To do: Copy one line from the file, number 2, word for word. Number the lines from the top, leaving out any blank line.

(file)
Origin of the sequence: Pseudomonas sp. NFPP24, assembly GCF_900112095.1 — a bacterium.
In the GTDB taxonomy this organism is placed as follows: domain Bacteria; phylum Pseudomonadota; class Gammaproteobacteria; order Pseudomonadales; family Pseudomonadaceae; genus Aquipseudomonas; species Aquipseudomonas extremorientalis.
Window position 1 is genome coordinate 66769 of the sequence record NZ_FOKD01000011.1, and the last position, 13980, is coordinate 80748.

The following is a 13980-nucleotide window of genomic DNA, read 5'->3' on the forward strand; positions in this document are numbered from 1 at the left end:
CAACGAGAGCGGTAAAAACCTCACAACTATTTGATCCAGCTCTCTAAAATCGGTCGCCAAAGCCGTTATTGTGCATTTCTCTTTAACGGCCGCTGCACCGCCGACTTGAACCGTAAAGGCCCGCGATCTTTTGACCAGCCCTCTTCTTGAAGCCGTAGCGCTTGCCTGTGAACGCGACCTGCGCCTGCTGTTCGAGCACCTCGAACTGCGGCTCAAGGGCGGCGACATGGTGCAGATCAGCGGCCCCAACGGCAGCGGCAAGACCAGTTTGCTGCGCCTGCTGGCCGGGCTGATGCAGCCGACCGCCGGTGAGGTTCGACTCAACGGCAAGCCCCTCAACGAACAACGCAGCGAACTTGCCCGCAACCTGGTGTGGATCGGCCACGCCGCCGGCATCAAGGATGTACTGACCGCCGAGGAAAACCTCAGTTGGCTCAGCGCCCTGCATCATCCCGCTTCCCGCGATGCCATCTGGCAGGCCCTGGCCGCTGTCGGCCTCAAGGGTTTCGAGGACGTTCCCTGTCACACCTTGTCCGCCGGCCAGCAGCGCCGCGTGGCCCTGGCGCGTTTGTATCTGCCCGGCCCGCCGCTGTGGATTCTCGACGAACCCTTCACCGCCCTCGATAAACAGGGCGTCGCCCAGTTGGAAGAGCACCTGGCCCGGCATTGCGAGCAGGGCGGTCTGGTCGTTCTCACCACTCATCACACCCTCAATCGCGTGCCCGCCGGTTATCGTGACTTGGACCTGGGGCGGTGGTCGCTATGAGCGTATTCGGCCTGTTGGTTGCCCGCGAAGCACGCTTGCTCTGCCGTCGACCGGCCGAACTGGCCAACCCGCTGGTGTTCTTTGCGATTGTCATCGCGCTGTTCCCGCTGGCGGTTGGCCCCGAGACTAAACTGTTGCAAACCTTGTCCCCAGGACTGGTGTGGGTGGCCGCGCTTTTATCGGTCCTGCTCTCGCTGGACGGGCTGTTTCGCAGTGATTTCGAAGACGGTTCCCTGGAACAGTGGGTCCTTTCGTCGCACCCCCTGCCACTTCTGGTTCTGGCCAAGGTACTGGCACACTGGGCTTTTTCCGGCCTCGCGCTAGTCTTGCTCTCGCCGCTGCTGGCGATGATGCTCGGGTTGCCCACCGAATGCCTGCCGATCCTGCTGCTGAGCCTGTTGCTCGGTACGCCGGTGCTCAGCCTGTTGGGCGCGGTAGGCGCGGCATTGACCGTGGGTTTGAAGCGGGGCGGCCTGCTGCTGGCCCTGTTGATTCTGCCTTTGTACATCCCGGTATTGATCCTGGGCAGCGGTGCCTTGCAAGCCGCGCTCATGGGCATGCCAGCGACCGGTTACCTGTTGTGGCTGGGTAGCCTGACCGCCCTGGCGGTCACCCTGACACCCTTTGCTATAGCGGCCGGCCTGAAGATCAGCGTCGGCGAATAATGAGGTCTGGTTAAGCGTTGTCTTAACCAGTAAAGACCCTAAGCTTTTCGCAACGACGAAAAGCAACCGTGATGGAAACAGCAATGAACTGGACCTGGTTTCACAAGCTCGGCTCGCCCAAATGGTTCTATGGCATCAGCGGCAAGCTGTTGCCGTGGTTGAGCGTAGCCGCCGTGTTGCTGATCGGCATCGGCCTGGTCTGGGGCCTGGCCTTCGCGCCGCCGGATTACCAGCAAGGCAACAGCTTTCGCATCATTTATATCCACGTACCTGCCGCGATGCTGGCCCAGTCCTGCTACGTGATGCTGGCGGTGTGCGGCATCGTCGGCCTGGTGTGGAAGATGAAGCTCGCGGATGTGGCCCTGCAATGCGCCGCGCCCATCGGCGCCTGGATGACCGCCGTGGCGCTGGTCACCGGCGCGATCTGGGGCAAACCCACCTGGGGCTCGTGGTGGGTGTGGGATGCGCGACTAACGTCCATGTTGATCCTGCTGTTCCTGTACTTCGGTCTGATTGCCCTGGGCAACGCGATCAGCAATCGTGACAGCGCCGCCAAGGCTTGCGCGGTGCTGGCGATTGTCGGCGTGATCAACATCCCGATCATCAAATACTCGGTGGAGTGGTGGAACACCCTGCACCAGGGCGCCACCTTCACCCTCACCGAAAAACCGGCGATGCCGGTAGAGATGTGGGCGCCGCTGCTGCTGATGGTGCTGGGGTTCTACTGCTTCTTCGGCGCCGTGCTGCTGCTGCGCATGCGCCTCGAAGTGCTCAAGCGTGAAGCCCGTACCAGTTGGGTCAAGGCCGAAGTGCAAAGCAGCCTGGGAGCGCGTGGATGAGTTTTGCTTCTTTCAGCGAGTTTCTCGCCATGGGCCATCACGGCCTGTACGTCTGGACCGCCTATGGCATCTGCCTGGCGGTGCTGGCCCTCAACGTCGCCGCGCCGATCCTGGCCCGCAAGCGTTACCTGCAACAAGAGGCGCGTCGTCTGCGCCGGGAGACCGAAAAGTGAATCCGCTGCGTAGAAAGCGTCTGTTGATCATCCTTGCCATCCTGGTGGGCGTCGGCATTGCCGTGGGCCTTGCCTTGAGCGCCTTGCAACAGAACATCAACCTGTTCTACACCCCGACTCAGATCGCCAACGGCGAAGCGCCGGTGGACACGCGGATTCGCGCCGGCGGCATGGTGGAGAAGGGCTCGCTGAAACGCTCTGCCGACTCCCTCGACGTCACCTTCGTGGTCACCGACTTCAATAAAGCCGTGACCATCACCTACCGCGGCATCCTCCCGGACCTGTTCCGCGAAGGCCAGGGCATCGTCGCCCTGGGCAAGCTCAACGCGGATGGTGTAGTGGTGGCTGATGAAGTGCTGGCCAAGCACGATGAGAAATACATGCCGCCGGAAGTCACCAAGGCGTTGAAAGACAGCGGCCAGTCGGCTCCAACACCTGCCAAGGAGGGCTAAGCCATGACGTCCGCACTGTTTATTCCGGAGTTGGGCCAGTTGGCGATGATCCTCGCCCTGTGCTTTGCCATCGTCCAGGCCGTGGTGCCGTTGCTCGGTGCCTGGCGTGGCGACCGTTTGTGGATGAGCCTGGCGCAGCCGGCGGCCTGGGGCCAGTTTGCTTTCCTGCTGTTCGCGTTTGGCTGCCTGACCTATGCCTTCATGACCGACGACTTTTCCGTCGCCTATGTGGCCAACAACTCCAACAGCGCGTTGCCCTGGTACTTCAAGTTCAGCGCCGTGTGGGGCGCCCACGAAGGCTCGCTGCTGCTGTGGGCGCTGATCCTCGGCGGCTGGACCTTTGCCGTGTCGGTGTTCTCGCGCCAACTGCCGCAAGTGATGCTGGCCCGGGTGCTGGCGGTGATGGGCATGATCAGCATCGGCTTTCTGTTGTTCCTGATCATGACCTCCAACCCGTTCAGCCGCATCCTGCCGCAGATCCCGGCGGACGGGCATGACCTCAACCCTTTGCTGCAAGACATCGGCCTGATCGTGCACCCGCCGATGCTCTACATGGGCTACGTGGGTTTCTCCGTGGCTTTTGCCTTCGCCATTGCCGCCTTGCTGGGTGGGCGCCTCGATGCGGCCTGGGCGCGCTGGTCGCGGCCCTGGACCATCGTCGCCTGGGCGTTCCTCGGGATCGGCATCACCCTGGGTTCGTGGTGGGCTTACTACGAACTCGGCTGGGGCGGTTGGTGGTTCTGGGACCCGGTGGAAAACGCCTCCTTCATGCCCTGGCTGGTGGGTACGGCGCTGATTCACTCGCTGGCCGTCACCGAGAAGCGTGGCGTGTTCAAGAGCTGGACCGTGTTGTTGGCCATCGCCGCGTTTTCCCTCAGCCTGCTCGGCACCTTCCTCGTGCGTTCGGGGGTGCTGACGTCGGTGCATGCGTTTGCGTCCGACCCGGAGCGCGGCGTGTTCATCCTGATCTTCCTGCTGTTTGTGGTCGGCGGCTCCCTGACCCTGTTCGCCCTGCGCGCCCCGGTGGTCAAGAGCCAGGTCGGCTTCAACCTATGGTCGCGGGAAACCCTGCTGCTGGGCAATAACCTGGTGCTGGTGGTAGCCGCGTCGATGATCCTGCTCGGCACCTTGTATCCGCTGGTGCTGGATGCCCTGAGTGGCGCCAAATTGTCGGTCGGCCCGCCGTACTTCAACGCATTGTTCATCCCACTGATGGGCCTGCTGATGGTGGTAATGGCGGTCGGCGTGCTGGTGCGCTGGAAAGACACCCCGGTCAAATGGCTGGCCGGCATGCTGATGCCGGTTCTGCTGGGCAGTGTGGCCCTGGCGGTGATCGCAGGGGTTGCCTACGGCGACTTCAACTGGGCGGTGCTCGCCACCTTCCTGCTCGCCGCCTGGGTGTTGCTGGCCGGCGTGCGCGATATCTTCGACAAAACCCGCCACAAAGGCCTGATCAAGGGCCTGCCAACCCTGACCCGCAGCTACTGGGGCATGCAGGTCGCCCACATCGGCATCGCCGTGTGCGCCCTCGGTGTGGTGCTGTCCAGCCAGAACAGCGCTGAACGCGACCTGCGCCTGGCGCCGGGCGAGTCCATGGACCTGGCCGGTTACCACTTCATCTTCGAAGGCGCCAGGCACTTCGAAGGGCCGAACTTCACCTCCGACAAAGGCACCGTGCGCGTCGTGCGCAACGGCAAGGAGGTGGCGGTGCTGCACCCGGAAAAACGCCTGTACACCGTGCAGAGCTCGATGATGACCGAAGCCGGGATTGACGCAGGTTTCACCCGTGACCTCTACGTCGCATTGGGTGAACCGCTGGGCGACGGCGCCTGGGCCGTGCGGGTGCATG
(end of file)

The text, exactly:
In the GTDB taxonomy this organism is placed as follows: domain Bacteria; phylum Pseudomonadota; class Gammaproteobacteria; order Pseudomonadales; family Pseudomonadaceae; genus Aquipseudomonas; species Aquipseudomonas extremorientalis.